Organisational adaptation in an integrating Europe : the case of French asset management industry, 1984-1999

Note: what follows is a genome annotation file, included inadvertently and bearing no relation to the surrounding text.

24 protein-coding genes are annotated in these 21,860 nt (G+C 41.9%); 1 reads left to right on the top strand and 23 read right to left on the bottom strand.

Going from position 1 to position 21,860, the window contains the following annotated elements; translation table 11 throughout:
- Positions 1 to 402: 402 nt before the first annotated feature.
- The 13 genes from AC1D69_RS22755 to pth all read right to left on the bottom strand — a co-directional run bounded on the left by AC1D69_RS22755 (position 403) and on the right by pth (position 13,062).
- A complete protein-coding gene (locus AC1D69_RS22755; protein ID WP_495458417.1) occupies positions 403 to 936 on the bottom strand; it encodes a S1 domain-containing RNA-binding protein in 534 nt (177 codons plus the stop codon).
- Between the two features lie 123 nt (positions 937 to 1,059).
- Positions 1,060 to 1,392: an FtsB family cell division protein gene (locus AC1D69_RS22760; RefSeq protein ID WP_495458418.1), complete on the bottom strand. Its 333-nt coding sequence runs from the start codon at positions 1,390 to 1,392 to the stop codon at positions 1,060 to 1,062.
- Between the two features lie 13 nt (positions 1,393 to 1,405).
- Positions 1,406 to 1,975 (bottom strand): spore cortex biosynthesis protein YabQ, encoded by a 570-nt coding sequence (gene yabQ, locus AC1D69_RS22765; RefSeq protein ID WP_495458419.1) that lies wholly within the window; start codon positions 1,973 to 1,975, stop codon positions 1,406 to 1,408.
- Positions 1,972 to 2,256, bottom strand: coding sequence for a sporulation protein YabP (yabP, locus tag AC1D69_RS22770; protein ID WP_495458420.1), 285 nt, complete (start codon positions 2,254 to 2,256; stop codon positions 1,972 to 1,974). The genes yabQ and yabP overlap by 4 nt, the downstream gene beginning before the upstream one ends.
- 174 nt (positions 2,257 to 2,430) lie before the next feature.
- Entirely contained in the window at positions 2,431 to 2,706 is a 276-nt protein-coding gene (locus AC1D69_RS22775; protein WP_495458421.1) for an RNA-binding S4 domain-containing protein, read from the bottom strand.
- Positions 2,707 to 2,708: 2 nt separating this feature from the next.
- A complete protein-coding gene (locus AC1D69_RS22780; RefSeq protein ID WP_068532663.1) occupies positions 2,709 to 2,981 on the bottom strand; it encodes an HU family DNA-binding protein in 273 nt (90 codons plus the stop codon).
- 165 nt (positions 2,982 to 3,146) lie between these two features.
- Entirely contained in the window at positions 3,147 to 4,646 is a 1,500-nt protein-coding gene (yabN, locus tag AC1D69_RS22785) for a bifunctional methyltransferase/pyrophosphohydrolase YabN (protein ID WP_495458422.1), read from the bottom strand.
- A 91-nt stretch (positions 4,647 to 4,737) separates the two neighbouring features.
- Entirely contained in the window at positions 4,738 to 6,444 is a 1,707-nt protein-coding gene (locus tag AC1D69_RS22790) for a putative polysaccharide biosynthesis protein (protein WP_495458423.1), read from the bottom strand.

This thesis contributes to institutional theories about European business systems through the analysis of one case study: the French asset management industry in the period 1984-1999. It asks how firms in a given business system adapt to changes in their economic and societal environment. The thesis declines the usual focus on issues of convergence and divergence, and suggests investigating organisational adaptation as a key dynamic process within business systems, and it develops a theoretical framework for this purpose. It presents the French model of asset management in the mid-1980s and contrasts it with the Anglo-Saxon model. It then shows that by 1999 French firms had for the most part adopted the dominant patterns of the Anglo-Saxon model. It then explains that if companies can stimulate the constitution of a new organisational field operating with different rules and institutional arrangements, they can depart from the dominant patterns and behaviours of their national environment. In this process, such institutional agents as regulators, professionals, market leaders and consultants, and such calculation tools as performance measurement, benchmark, rating and invitations to tender play a key part in establishing the new rules. Instead of focusing on convergence or on persisting diversities among national business systems, the thesis suggests further investigating the constitution of trans-national entities.